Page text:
The catarrhal child - a cause of recurrent colds, ear infections, tonsillitis etc

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This is a very common problem and easily recognised. There is a history of recurrent colds, snotty nose with green candles, blocked nose, poor sensations of taste and smell, and mouth breathing. Often there are recurrent attacks of tonsillitis, ear infections, sore throat and perhaps sinusitis. Untreated these children go on to get glue ear and deafness, failure to progress at school and may need grommets inserting.

Excessive catarrh is the body's way of trying to wash out something it does not want. For viral or bacterial infection this is entirely appropriate. However when the cause is an allergy, excessive catarrh is a real nuisance. Broadly speaking the child with thick secretions and blockage is allergic to foods. The child with thin watery secretions, sneezing and nasal itch (they often have a horizontal crease where the nasal bone ends as a result of rubbing the nose upwards with a flat hand the "allergic salute") is most often allergic to inhalants such as house dust mite, pollen or animal furs.

Other signs of allergy include dark rings (allergic shiners) under the eyes ("he always looks tired") and facial pallor (a slightly "marbled" appearance).

Diagnosing an allergy

Skin tests for inhalants can be useful, but can also be misleading - some children will react in the nose but not the skin, and vice versa. If the child is much better in a dry climate (hot dry or cold dry such as ski-ing holiday) or on the coast then this might also point to inhalant sensitivity.

The foods which most commonly causes catarrh are the dairy products. And really the best diagnosis of this is to the child on a dairy free diet for at least one month. Dairy is a frequent offender in these cases, and I remember hearing a paediatrician say that he considered it medical negligence to operate on a child for glue ears and grommets without first trying a dairy free diet. See Dairy free diet

The next suspect in line would be grains, yeast and sugar (think fermenting gut). However any food can cause catarrh. Do the PK diet - in fact you may as well skip straight to the 'one for all' PK diet. Please see:


If there are allergies to many foods, then I would consider desensitisation with Enzyme Potentiated Desensitisation (EPD) - how it works.

Chemical sensitivity can also cause rhinitis and catarrh. See Do A Good Chemical Clean-Up: chemicals make you fat and fatigued!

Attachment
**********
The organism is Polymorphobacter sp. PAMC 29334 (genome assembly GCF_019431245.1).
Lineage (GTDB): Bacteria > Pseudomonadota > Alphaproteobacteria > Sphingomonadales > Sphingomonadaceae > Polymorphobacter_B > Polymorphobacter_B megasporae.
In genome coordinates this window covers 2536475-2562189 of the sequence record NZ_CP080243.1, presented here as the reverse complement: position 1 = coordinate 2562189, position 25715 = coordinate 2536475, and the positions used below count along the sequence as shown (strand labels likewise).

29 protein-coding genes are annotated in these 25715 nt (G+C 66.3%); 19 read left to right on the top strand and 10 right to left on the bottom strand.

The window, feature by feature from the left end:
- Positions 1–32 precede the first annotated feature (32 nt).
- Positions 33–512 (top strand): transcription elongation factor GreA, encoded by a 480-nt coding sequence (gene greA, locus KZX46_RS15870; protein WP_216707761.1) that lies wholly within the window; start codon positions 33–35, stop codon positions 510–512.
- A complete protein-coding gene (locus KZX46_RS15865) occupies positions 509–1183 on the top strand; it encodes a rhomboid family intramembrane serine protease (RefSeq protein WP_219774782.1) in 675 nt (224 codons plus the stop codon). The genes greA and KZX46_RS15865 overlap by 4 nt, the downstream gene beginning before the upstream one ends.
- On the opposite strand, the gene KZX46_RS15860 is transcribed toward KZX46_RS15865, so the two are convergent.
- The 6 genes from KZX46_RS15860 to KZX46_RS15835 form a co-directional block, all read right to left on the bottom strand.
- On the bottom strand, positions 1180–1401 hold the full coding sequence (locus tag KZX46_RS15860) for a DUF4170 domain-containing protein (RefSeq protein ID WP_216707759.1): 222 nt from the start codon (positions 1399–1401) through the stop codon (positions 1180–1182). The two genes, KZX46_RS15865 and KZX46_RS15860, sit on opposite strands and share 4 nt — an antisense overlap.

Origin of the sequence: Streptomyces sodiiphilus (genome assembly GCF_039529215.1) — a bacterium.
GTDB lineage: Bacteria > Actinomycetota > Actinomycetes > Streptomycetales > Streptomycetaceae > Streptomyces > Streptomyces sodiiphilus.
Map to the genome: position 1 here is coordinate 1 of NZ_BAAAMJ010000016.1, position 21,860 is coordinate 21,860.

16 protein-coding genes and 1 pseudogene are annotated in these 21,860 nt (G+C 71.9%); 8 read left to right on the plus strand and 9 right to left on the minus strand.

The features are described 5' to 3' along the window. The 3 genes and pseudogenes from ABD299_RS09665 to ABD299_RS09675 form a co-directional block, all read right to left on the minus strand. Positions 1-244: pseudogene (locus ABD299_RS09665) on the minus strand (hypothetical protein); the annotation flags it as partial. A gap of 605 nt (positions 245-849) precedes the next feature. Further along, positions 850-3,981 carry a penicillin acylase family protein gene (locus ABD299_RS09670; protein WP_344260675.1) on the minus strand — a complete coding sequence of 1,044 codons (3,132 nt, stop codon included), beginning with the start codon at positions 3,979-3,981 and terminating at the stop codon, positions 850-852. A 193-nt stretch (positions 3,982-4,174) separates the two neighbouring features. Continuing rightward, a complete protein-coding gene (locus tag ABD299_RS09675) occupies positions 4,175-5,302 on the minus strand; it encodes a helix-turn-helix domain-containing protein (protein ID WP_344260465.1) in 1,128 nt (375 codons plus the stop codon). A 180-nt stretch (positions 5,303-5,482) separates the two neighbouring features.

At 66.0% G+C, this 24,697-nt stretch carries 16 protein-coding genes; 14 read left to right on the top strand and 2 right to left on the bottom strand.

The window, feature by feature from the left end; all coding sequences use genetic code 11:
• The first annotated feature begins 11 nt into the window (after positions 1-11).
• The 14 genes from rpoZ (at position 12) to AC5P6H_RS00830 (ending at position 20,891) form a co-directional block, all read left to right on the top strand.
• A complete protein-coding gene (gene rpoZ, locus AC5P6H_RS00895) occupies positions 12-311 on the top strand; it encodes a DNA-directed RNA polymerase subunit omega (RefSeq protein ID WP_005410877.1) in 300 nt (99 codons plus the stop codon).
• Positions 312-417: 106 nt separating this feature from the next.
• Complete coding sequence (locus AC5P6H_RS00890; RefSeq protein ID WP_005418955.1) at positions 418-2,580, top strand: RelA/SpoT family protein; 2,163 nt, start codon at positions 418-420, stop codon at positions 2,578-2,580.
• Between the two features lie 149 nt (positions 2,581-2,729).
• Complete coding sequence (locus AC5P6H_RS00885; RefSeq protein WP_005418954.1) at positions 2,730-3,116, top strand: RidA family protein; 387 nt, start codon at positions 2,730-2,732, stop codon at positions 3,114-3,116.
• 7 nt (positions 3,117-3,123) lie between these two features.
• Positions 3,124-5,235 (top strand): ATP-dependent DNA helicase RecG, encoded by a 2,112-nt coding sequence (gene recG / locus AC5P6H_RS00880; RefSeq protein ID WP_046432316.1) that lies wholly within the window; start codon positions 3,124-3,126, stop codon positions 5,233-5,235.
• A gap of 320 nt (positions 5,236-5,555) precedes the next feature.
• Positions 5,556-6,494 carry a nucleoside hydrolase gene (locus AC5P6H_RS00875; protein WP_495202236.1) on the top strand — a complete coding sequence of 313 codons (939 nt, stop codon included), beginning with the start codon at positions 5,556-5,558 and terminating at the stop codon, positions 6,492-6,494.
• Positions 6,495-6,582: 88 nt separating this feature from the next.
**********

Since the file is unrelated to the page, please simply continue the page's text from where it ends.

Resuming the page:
Allergy to gut flora (bacteria and/or yeasts) may also present with rhinitis. See Yeast problems and candida


Don't be tempted to use them! The problem is that in the short term they work! However when you stop using them there is a rebound hyper-secretion, ie the problem gets even worse. So the normal reaction is to use even more decongestant and this leads to a rhinitis medicamentosa (see Wikipedia article - rhinitis medicamentosa ) So save the decongestants for the occasional use when you have to perform and don't use them too frequently.

Guaifenesin 400mgs-2,000mgs daily is useful to thin secretions but this does not address the cause.

Nasal polyps

If there is on-going unremitting catarrh and post nasal drip it is worth getting an ENT surgeon to look at the back of the nose to see if there is a polyp. These are folds of mucous membrane which have developed as a result of some sort of chronic irritant such as allergy or irritant dusts (eg smoking). Once developed they are unlikely to shrink back and an operation may be needed to get rid of them. One must then think about the cause or they will recur.


Sinuses evolved in mammals standing on all four legs so that they were naturally drained by gravity. When humans stood up on two legs this brought many problems including poor drainage of sinuses - the angles for drainage are all wrong when we stand rather than crawl!. They are cavities in the bones of the face with only one entry and exit hole which is easily blocked by catarrh or swollen mucous membranes. When this occurs, infection may follow on and cause sinusitis. The characteristic feature of sinusitis is pain in the face or headache when one bends down - this is due to increased pressure in the sinuses. The acute form is often treated with antibiotics such as doxycycline. But they may also get infected with yeasts and some people need anti-fungals to clear symptoms. Sinus washouts are sometimes helpful and one can get home DIY kits that work well.

Interventions and medications for catarrh and rhinitis

A neti pot is often very helpful - see WebMD article on neti pots. This is a low pressure device to wash out the sinuses with whatever - warm salt water 1% solution would be a starting point. It is of proven benefit whether the sinusitis is due to infection or allergy. All inhaled antigens (grass, pollen, animal dander, house dust mite etc) are water soluble. One could easily add in topical antimicrobials such as neem, nystatin powder or colloidal silver but any such solution must be kept weak (less than 1% ) or you risk irritating the delicate lining of the nasal passages.

A 1% solution of salt is made with 9 grams of salt in a litre of water.

Medications are usually aimed at blocking allergic reactions (antihistamines, steroids, cromoglycate) or suppressing inflammation (steroids). They work symptomatically but have to be taken all the time, may have side effects and by not addressing the root cause of the problem, may not prevent problems in other areas.

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